THE AFFLUENT

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If there's any market that can be considered mass high-end, this is it: Members of the 10 million households that earn between $100,000 and $199,999. Although this is just a small sliver of all U.S. households, it's gigantic compared to the 2 million households in which earnings are $200,000 or more.

The nation's traditional money centers are home to a large share of the affluent. According to Census 2000, San Francisco led the way — 21 percent of households in the Bay Area had annual earnings between $100,000 and $199,999. These figures were helped by the large share of Asians who live in the Bay Area, and also were boosted by the dotcom bubble. In the wake of the dotcom collapse, whether San Francisco is still the top metro in this category remains to be seen.

Even though the affluent are a relatively smaller group, and are fairly homogenous demographically (the majority are white, and a large share are between the ages of 45 and 54), psychographic segmentation is even more critical here, says Catherine D'Azevedo, vice president and media director of The Leslie Agency, a Greenville, S.C.-marketing firm.

“In targeting the affluent, in particular, it's more important to find a message that resonates specifically with them,� D'Azevedo says. For one of her clients, the Cliffs Communities — an upscale real estate development near Greenville, where lots can run upwards of $500,000 — she tailored two campaigns to reach two distinct groups of affluent consumers. To reach what she calls “Range Rover Rustics,� affluent consumers who respond to images of nature and the concept of wellness, the agency created ads that played up the natural surroundings of the community and its on-site wellness center, running an effective campaign in Body and Soul magazine. To reach members of a group she calls “Captains of Industry,� who would be more inclined to buy property in the community because of its golf amenities, ads ran in Worth magazine and The Wall Street Journal. When it comes to million dollar homes, every sale counts.

TOP 50 METROS: $100,000 TO $199,999

The nation's largest metros are home to large shares of people earning between $100,000 and $199,999 annually. The San Francisco metro was home to the largest share of affluent households, according to Census 2000, but the dotcom crash may change that for the next census.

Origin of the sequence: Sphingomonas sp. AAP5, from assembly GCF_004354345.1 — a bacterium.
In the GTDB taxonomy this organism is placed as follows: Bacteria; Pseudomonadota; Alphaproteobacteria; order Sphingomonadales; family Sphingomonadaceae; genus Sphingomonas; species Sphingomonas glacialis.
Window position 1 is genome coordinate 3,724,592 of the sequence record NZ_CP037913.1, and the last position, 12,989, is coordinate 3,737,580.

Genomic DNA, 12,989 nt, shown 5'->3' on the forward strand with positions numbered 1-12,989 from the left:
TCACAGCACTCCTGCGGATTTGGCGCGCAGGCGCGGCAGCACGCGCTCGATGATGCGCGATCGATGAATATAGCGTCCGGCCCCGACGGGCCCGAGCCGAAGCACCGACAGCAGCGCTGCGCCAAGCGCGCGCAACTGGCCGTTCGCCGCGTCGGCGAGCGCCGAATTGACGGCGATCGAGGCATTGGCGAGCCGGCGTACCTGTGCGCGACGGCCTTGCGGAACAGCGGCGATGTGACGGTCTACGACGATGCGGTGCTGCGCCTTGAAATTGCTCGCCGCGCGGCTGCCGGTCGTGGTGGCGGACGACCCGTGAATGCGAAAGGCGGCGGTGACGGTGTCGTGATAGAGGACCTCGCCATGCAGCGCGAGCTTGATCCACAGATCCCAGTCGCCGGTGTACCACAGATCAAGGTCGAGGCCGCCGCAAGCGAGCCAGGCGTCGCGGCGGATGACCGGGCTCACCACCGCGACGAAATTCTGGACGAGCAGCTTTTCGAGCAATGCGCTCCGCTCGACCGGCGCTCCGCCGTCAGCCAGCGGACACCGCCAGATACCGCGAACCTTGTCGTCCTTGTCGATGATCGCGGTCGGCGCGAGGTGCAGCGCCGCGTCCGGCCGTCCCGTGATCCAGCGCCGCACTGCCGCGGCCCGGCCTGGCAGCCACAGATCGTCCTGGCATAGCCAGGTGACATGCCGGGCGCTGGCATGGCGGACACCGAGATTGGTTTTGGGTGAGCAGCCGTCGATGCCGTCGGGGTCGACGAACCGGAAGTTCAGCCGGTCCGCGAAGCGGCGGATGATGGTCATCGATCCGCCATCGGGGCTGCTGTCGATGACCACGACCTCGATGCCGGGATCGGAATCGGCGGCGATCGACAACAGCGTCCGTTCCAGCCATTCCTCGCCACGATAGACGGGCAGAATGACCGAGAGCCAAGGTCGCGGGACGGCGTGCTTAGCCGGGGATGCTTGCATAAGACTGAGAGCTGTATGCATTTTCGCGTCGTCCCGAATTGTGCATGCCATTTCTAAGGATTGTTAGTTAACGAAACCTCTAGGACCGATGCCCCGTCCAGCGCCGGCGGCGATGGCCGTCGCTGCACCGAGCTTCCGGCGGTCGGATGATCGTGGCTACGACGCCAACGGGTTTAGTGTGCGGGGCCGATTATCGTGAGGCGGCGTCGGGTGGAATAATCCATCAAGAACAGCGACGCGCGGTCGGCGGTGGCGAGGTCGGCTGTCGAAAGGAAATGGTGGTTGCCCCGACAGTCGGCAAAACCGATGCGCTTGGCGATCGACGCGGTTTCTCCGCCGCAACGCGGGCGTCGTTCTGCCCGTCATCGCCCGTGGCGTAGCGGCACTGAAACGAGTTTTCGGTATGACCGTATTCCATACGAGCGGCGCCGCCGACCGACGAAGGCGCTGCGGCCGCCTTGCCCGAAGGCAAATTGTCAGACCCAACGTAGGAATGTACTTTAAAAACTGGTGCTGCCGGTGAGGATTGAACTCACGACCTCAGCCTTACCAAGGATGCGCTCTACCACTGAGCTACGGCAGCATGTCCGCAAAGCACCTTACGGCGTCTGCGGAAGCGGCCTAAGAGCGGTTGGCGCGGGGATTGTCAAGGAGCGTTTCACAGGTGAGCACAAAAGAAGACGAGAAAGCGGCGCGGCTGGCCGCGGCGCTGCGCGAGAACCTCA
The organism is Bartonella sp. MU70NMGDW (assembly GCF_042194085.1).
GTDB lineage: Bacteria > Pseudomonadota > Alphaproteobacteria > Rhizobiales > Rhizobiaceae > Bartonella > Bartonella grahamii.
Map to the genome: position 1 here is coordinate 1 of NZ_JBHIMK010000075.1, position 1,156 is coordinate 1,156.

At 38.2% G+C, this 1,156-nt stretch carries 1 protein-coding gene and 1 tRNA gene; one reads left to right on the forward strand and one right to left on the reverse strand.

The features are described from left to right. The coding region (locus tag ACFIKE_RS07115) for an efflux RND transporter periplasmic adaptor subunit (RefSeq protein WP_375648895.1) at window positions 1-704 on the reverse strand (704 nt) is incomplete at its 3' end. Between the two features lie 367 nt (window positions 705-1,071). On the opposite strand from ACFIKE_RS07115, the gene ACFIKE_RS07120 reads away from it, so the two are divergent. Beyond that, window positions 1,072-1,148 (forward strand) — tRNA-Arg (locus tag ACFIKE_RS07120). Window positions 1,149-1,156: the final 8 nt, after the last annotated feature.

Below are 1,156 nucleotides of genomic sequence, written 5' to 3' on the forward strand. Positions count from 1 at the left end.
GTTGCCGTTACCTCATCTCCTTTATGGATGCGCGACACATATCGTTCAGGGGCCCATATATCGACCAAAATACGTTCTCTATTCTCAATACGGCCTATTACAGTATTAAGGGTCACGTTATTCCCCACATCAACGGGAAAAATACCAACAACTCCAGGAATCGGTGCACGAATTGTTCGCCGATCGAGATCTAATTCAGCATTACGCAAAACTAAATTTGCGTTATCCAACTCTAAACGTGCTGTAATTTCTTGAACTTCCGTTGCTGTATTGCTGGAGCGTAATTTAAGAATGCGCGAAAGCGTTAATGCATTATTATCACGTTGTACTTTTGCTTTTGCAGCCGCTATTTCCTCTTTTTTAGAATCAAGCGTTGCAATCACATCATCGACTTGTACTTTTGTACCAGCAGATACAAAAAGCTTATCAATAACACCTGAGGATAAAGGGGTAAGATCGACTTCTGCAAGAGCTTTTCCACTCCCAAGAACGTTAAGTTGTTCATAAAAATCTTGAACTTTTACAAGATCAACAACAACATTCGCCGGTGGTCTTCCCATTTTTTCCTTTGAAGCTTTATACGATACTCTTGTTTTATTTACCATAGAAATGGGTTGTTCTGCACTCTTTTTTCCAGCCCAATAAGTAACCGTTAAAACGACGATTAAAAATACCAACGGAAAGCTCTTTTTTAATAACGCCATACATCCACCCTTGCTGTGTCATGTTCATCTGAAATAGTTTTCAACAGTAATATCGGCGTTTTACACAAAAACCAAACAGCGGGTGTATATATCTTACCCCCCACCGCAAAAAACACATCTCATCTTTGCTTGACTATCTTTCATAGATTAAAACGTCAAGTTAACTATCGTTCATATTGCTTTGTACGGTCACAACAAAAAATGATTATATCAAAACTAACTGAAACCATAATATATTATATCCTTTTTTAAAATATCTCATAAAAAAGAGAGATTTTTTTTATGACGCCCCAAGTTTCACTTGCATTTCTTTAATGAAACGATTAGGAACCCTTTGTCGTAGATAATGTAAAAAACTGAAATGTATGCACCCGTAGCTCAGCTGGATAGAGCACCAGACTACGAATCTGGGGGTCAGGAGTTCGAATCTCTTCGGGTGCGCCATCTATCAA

RANK METRO NUMBER PERCENT
1 San Francisco-Oakland-San Jose, CA CMSA 531,408 20.8%
2 Washington-Baltimore, DC-MD-VA-WV CMSA 511,051 17.8%
3 Anchorage, AK MSA 15,469 16.3%
4 New York-Long Island-Northern New Jersey, NY-NJ-CT-PA CMSA 1,212,604 15.7%
5 Honolulu, HI MSA 44,789 15.6%
6 Boston-Worcester-Lawrence, MA-NH-ME-CT CMSA 344,046 15.5%
7 Hartford, CT MSA 66,543 14.5%
8 Atlanta, GA MSA 213,319 14.2%
9 Chicago-Gary-Kenosha, IL-IN-WI CMSA 459,292 13.9%
10 Minneapolis-St. Paul, MN-WI MSA 157,976 13.9%
11 Denver-Boulder-Greeley, CO CMSA 136,434 13.6%
12 Detroit-Ann Arbor-Flint, MI CMSA 280,817 13.5%
13 Raleigh-Durham-Chapel Hill, NC MSA 61,558 13.3%
14 Santa Fe, NM MSA 7,845 13.1%
15 Los Angeles-Riverside-Orange County, CA CMSA 688,161 12.9%
16 Austin-San Marcos, TX MSA 60,423 12.8%
17 San Diego, CA MSA 126,897 12.7%
18 Philadelphia-Atlantic City-Wilmington, PA-NJ-DE-MD CMSA 294,922 12.7%
19 Seattle-Tacoma-Bremerton, WA CMSA 175,973 12.6%
20 Dallas-Fort Worth, TX CMSA 238,742 12.5%
21 Santa Barbara-Santa Maria-Lompoc, CA MSA 16,861 12.3%
22 Naples, FL MSA 12,693 12.3%
23 Houston-Galveston-Brazoria, TX CMSA 201,681 12.3%
24 Salinas, CA MSA 14,839 12.2%
25 Rochester, MN MSA 5,834 12.2%
26 Sacramento-Yolo, CA CMSA 79,027 11.9%
27 Bloomington-Normal, IL MSA 6,670 11.7%
28 Fort Collins-Loveland, CO MSA 11,374 11.7%
29 New London-Norwich, CT-RI MSA 13,338 11.7%
30 West Palm Beach-Boca Raton, FL MSA 55,082 11.6%
31 Richmond-Petersburg, VA MSA 42,711 11.0%
32 Madison, WI MSA 18,951 10.9%
33 Huntsville, AL MSA 14,418 10.7%
34 Salt Lake City-Ogden, UT MSA 45,731 10.6%
35 Corvallis, OR MSA 3,173 10.5%
36 Phoenix-Mesa, AZ MSA 124,960 10.5%
37 Charlotte-Gastonia-Rock Hill, NC-SC MSA 60,168 10.5%
38 Colorado Springs, CO MSA 20,060 10.4%
39 Indianapolis, IN MSA 65,548 10.4%
40 Charlottesville, VA MSA 6,400 10.4%
41 Cincinnati-Hamilton, OH-KY-IN CMSA 79,268 10.3%
42 Kansas City, MO-KS MSA 71,677 10.3%
43 Portland-Salem, OR-WA CMSA 89,391 10.3%
44 Columbus, OH MSA 62,256 10.2%
45 Reno, NV MSA 13,465 10.2%
46 Burlington, VT MSA 6,596 10.1%
47 Milwaukee-Racine, WI CMSA 66,640 10.1%
48 Barnstable-Yarmouth, MA MSA 6,943 10.0%
49 St. Louis, MO-IL MSA 101,011 10.0%
50 San Luis Obispo-Atascadero-Paso Robles, CA MSA 9,203 9.9%
Note: Statistical ties are due to rounding.
Source: American Demographics analysis of Census 2000 data

ASIAN ASCENSION

Whites are still more likely to be affluent than most minority groups, and most minority groups are underrepresented among the affluent. The exception: Asian Americans. They account for 5 percent of all households earning $100,000 to $199,999, though they make up just 3 percent of all households in the country.

RACE NUMBER PERCENT
White alone 9,003,449 86.0%
Black alone 596,162 5.7%
Native American alone 35,680 0.3%
Asian alone 510,768 4.9%
Multirace 143,461 1.4%
Hispanic 520,297 5.0%
Note: Does not add to 100 percent because chart includes Hispanics, who can be of any race, and excludes Native Hawaiians.
Source: American Demographics analysis of Census 2000 data
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